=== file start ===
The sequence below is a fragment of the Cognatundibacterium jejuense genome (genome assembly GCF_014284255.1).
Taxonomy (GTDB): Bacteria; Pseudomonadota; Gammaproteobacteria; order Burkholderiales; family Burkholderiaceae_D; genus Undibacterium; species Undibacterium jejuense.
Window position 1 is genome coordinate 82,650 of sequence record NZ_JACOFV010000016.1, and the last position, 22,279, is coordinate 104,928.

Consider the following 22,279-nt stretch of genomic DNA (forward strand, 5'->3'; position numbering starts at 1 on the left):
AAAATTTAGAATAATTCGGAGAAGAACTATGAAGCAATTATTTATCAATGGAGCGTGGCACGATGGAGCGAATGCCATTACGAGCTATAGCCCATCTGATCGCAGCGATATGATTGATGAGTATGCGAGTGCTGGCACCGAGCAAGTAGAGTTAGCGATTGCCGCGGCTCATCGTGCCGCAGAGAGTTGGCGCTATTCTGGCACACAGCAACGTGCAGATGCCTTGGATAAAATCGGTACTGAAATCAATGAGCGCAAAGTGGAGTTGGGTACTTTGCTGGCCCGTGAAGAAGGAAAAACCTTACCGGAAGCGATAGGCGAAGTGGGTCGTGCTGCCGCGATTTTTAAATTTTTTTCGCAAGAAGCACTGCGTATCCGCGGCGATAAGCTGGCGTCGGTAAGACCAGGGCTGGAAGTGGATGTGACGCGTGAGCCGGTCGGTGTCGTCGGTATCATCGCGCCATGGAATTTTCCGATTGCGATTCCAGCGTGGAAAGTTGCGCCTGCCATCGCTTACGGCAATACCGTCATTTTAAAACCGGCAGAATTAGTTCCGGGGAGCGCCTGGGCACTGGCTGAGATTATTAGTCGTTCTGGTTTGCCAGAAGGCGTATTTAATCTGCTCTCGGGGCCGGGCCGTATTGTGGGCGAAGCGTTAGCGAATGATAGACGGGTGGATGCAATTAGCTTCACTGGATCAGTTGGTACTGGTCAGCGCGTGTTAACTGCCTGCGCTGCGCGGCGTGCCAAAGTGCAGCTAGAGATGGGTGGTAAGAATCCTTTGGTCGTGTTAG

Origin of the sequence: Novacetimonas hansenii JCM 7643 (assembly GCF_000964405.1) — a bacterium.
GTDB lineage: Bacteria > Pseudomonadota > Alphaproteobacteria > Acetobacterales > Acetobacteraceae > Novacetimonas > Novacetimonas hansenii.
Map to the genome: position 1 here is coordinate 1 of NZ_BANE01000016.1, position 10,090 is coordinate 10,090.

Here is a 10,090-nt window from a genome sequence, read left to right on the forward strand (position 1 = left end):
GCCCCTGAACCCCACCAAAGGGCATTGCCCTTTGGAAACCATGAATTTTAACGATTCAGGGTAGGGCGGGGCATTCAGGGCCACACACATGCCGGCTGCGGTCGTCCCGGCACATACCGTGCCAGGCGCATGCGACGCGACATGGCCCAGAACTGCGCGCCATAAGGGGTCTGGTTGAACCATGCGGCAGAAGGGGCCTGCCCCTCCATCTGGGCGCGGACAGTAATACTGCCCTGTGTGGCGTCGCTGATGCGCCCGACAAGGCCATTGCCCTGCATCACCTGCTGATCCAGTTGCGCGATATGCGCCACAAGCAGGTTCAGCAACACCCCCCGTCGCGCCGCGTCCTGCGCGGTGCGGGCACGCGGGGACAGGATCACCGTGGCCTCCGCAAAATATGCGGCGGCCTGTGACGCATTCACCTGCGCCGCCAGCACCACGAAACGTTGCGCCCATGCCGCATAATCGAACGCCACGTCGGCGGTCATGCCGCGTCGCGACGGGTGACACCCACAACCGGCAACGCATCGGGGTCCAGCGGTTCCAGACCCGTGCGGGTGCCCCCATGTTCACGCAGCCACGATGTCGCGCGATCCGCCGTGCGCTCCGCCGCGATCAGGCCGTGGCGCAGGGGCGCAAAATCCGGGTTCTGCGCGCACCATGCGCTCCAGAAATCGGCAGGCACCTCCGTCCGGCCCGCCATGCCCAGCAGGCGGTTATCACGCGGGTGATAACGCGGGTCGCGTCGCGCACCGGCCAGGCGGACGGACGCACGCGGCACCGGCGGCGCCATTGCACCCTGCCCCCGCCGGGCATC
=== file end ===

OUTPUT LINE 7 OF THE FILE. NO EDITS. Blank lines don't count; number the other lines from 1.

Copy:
GTDB lineage: Bacteria > Pseudomonadota > Alphaproteobacteria > Acetobacterales > Acetobacteraceae > Novacetimonas > Novacetimonas hansenii.